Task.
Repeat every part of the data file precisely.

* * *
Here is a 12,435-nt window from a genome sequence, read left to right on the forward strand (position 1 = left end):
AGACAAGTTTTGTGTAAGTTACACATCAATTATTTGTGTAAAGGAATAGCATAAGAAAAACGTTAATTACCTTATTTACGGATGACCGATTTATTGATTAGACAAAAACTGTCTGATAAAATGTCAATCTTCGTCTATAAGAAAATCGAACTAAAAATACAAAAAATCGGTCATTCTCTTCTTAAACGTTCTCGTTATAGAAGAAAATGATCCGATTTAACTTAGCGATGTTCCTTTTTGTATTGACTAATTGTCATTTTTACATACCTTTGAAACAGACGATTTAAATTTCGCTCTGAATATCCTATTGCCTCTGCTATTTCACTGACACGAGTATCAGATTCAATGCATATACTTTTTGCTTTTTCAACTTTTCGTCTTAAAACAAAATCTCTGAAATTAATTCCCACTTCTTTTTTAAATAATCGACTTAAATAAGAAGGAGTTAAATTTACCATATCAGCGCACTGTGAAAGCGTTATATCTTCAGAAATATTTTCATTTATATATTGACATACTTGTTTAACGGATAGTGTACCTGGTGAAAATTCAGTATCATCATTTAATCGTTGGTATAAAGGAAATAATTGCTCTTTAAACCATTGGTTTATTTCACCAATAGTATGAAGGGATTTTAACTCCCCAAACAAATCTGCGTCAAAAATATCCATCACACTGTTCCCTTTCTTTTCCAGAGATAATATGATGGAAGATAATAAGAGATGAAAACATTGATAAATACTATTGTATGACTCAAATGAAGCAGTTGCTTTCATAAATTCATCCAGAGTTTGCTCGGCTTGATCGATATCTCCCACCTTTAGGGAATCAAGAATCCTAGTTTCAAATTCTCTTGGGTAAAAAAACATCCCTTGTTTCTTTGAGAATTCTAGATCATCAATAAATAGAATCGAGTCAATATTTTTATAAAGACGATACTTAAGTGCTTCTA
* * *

Here is a 12,435-nt window from a genome sequence, read left to right on the forward strand (position 1 = left end):
AGACAAGTTTTGTGTAAGTTACACATCAATTATTTGTGTAAAGGAATAGCATAAGAAAAACGTTAATTACCTTATTTACGGATGACCGATTTATTGATTAGACAAAAACTGTCTGATAAAATGTCAATCTTCGTCTATAAGAAAATCGAACTAAAAATACAAAAAATCGGTCATTCTCTTCTTAAACGTTCTCGTTATAGAAGAAAATGATCCGATTTAACTTAGCGATGTTCCTTTTTGTATTGACTAATTGTCATTTTTACATACCTTTGAAACAGACGATTTAAATTTCGCTCTGAATATCCTATTGCCTCTGCTATTTCACTGACACGAGTATCAGATTCAATGCATATACTTTTTGCTTTTTCAACTTTTCGTCTTAAAACAAAATCTCTGAAATTAATTCCCACTTCTTTTTTAAATAATCGACTTAAATAAGAAGGAGTTAAATTTACCATATCAGCGCACTGTGAAAGCGTTATATCTTCAGAAATATTTTCATTTATATATTGACATACTTGTTTAACGGATAGTGTACCTGGTGAAAATTCAGTATCATCATTTAATCGTTGGTATAAAGGAAATAATTGCTCTTTAAACCATTGGTTTATTTCACCAATAGTATGAAGGGATTTTAACTCCCCAAACAAATCTGCGTCAAAAATATCCATCACACTGTTCCCTTTCTTTTCCAGAGATAATATGATGGAAGATAATAAGAGATGAAAACATTGATAAATACTATTGTATGACTCAAATGAAGCAGTTGCTTTCATAAATTCATCCAGAGTTTGCTCGGCTTGATCGATATCTCCCACCTTTAGGGAATCAAGAATCCTAGTTTCAAATTCTCTTGGGTAAAAAAACATCCCTTGTTTCTTTGAGAATTCTAGATCATCAATAAATAGAATCGAGTCAATATTTTTATAAAGACGATACTTAAGTGCTTCTA